So what about rest? What does that look like? I believe that rest is not so much a physical place or time, but rather a condition of the heart that knows its complete security lies nowhere else but in the arms of a loving Father. I don’t mean that God does not ordain specific times for us to set ourselves apart physically to restore our bodies and our minds. In fact, I absolutely treasure each time that God allows me to take some time off. But without the knowledge of God as our sole refuge, we can devote a huge amount of time (and money) in the most secluded place and find rest evasive. The psalmist knew where to find rest. Psalm 32:7 says “You are a hiding place for me; you preserve me from trouble; you surround me with shouts of deliverance. ” So it isn’t so much where do I rest or how do I rest, but more of Who is my rest or on Whom do I rest. Psalm 62:7 says “On God rests my salvation and my glory; my mighty rock, my refuge is God. The word refuge refers to a situation that is safe and secure, free from harm and trouble. We all long for that but it is nowhere to be found apart from God. It is Jesus, our Good Shepherd, who makes us lie down in green pastures, leads us to still waters and restores our soul (Psalm 23). Let us thank him for the rest he desires for our hearts to know. What he wills for us, he also faithfully accomplishes. We need only to be still.

“Turn your eyes upon Jesus, look full in his wonderful face; And the things of earth will grow strangely dim, in the light of his glory and grace.” hymn by Helen Howarth Lemmel (1922)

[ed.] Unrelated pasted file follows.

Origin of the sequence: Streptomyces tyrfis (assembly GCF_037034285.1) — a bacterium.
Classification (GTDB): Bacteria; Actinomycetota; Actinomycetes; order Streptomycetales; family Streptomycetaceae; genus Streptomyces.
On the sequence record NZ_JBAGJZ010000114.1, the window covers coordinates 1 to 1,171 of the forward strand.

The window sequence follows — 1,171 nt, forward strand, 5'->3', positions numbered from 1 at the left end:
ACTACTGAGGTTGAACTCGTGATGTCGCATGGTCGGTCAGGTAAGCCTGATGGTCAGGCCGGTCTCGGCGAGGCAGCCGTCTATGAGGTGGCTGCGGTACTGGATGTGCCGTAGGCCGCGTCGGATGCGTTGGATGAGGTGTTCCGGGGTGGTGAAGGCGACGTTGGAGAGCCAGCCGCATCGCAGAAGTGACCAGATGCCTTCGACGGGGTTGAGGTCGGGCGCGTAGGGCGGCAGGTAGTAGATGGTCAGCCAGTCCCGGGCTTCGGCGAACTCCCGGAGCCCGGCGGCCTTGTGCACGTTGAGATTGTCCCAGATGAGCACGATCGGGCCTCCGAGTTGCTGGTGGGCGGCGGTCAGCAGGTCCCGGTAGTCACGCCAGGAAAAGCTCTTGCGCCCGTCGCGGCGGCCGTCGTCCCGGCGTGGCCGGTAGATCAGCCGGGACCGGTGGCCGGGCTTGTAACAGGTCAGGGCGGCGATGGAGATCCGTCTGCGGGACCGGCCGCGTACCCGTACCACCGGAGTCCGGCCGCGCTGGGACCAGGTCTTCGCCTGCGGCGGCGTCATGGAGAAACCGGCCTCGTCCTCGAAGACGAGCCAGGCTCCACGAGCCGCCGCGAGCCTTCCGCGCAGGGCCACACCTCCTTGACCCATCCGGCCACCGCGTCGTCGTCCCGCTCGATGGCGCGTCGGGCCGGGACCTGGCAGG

Thou hast made us for thyself O Lord and our heart is restless until it finds its rest in thee.”   St. Augustine










Steadfast and unchanging…

Every good gift and every perfect gift is from above, coming down from the Father of lights, with whom there is no variation or shadow due to change. James 1:17

Ponte Sant’Angelo was built around 136 AD by emperor Hadrian to span the river Tiber, connecting the center of Rome to Castel Sant’Angelo. Today it still stands as one of the finest bridges in Europe, reliably serving as a footpath for locals, pilgrims, and tourists traveling to and from the eternal city and the Vatican City. It is a gorgeous piece of architecture that has stood the test of time for centuries. No one in his right mind would dare to replace it with a shiny steel suspension bridge with automated moving walkways. Thankfully, like most of Rome, the bridge is preserved by the laws governing UNESCO World Heritage sites.

Ponte Sant’Angelo – photograph taken from the side of Castel Sant’Angelo

But not everything is protected from change. It happens every time to everyone everywhere. In this fast-paced society, change occurs abruptly. Just when you’re getting used to a technology, a newer device enters the market. Even the most reliable things (or people) around us could change. I’m sure all of us have changed our minds about something at some point. Our tastes and preferences likewise vary over time. I don’t mean change is all bad (oh there are tons of changes I’m personally thankful for), but neither is it all good.